In all Mediterranean-type ecosystems, evergreen and deciduous trees differing in wood anatomy, growth pattern and leaf habit coexist, suggesting distinct adaptative responses to environmental constraints. This study examined the effects of summer water stress on carbon (C) storage and growth in seedlings of three coexisting Mediterranean trees that differed in phenology and wood anatomy characteristics: Quercus ilex subsp. ballota (Desf.) Samp., Quercus faginea Lam. and Pinus halepensis L. Seedlings were subjected to two levels of watering during two consecutive summers and achieved a minimum of -0.5 and -2.5 MPa of predawn water potential in the control and water stress treatment, respectively. Both Quercus species concentrated their growth in the early growing season, demanding higher C in early spring but replenishing C-stores in autumn. These species allocated more biomass to roots, having larger belowground starch and lipid reserves. Quercus species differed in seasonal storage dynamics from P. halepensis. This species allocated most of its C to aboveground growth, which occurred gradually during the growing season, leading to fewer C-reserves. Soluble sugar and starch concentrations sharply declined in August in P. halepensis, probably because reserves support respiration demands as this species closed stomata earlier under water stress. Drought reduced growth of the three species, mainly in Q. faginea and P. halepensis, but not C-reserves, suggesting that growth under water stress conditions is not limited by C-availability. PMID:19574258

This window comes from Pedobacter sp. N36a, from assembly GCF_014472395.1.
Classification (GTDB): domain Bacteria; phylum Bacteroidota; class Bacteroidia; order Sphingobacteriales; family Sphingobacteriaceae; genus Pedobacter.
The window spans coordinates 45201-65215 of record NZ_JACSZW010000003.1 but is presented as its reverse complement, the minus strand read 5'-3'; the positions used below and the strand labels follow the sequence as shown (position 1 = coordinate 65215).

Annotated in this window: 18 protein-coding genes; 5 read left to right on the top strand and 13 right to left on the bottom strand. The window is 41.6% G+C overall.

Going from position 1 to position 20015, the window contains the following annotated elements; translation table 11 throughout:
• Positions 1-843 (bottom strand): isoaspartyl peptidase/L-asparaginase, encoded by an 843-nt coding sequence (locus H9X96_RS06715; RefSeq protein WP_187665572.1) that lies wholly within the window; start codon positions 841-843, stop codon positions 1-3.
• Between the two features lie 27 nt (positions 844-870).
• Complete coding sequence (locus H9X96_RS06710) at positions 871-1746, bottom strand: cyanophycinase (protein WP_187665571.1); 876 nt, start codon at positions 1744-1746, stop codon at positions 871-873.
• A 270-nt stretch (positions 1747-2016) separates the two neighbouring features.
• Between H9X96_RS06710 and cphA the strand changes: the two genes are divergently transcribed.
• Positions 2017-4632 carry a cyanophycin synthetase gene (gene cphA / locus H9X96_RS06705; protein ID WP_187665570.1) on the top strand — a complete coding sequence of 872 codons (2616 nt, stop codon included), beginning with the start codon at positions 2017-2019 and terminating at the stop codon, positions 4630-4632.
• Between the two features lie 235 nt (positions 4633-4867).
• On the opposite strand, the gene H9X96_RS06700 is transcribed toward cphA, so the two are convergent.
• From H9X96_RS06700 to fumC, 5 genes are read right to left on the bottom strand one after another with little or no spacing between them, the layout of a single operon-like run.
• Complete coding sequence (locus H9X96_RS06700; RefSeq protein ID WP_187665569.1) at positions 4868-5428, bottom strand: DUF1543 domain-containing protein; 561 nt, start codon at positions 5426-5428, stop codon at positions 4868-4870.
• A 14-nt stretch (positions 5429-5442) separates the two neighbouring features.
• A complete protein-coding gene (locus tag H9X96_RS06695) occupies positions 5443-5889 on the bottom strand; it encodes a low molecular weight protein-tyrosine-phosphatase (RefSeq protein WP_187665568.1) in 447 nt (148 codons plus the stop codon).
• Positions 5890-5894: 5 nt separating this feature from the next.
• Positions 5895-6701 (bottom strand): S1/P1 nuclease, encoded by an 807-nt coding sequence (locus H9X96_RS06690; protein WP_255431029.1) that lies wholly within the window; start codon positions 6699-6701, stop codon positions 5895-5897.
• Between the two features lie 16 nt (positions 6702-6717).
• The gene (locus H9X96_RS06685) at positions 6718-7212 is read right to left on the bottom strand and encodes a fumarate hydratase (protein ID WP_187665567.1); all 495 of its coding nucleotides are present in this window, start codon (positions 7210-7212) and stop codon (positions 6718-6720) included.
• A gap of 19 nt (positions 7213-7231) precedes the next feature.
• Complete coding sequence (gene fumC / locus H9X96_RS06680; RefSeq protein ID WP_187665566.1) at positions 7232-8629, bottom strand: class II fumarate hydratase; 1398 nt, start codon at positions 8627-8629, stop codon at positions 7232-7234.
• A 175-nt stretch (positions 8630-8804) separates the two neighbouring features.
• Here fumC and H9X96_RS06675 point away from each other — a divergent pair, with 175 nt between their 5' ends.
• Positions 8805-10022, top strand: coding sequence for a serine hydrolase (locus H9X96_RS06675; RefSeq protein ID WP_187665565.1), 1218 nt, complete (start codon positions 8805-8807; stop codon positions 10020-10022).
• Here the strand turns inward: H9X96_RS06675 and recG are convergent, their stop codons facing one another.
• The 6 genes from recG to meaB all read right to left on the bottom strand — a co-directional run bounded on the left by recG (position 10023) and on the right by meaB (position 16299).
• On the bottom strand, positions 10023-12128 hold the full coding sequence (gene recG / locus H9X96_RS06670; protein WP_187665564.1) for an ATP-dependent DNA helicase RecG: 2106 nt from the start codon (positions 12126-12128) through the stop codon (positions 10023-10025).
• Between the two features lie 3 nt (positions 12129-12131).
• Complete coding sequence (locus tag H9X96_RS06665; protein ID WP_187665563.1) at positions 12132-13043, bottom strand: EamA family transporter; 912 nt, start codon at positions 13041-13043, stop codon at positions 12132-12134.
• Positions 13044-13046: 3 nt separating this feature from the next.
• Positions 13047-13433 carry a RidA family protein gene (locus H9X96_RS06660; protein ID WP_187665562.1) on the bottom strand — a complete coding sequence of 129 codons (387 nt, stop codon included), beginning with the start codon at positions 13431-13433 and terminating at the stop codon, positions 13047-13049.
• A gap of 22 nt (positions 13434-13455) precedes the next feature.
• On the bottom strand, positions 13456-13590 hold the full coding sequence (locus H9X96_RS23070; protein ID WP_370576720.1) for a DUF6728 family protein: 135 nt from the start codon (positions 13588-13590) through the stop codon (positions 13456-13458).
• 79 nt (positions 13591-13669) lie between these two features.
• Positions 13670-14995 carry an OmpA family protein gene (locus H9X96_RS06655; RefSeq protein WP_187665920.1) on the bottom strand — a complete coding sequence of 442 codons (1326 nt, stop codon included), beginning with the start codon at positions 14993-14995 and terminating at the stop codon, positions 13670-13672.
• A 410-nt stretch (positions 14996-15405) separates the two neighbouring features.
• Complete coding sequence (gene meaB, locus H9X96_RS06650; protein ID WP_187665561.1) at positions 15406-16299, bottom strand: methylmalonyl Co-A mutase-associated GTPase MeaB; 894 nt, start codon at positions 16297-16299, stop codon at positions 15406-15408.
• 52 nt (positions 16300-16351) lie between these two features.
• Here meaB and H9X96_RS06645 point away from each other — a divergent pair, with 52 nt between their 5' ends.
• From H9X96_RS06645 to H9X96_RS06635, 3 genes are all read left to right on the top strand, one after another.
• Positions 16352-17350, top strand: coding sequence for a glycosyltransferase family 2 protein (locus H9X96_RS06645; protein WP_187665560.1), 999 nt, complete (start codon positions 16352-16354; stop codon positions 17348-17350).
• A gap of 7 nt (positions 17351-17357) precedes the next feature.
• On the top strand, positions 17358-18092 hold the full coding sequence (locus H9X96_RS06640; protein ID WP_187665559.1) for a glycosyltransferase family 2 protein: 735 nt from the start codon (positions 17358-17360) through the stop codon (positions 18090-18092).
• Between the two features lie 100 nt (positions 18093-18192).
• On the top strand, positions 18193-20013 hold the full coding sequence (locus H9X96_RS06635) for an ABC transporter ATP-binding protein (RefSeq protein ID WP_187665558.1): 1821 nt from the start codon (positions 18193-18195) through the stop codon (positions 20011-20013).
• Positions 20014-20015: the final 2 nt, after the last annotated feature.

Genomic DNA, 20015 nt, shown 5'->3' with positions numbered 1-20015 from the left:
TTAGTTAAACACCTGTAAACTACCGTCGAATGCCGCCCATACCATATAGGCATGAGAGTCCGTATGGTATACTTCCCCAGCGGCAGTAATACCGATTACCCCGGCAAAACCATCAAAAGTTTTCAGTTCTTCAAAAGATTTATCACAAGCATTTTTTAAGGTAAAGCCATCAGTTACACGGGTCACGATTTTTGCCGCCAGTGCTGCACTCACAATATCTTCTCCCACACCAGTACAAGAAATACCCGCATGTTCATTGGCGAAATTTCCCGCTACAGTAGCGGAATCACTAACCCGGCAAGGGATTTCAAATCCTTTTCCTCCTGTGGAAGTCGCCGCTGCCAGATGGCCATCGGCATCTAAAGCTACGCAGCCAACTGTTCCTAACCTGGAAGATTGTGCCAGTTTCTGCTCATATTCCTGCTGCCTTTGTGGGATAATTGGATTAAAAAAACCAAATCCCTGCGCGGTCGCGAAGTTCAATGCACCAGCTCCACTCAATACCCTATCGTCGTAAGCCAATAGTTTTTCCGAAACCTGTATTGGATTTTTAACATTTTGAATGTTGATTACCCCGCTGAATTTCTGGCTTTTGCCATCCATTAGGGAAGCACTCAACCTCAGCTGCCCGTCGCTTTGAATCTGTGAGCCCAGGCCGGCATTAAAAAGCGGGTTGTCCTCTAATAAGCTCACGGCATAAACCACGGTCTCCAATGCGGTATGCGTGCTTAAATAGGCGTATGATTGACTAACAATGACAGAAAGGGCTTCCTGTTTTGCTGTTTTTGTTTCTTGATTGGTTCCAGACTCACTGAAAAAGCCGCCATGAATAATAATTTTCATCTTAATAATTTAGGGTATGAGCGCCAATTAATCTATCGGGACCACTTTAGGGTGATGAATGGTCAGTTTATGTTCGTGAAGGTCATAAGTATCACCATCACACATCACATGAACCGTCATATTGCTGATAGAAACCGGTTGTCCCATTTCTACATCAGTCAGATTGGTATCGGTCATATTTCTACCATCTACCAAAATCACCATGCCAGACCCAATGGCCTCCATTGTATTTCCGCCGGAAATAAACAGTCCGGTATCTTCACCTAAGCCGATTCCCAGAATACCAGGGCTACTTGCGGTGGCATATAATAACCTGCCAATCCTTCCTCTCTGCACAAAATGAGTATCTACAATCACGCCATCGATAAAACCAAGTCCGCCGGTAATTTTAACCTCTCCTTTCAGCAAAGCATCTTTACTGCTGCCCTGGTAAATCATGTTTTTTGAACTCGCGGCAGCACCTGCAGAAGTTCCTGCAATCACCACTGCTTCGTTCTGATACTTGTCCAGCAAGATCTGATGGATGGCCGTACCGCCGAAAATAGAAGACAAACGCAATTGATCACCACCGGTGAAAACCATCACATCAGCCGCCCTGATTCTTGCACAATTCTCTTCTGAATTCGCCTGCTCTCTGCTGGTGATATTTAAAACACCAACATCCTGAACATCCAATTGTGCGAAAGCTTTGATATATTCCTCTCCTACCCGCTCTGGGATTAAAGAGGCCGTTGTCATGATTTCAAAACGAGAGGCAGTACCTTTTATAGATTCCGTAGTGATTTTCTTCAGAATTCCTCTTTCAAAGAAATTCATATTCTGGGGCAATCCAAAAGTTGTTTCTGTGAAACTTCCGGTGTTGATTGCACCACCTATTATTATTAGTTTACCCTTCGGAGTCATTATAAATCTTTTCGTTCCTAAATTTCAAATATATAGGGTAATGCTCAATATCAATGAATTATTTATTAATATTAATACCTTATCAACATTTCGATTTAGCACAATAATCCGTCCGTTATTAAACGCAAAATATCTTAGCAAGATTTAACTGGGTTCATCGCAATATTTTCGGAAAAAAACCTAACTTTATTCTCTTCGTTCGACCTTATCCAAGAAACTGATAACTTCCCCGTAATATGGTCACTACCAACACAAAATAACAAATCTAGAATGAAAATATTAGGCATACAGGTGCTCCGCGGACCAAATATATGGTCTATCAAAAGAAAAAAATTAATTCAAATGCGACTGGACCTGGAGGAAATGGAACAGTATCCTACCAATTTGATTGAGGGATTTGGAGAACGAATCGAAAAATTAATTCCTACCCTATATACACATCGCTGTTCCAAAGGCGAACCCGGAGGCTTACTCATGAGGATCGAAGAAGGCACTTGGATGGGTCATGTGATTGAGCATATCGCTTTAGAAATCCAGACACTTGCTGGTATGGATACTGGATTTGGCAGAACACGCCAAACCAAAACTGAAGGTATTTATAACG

11. GPS observations of seasonal crustal deformation and long-term land subsidence in response to water storage changes in California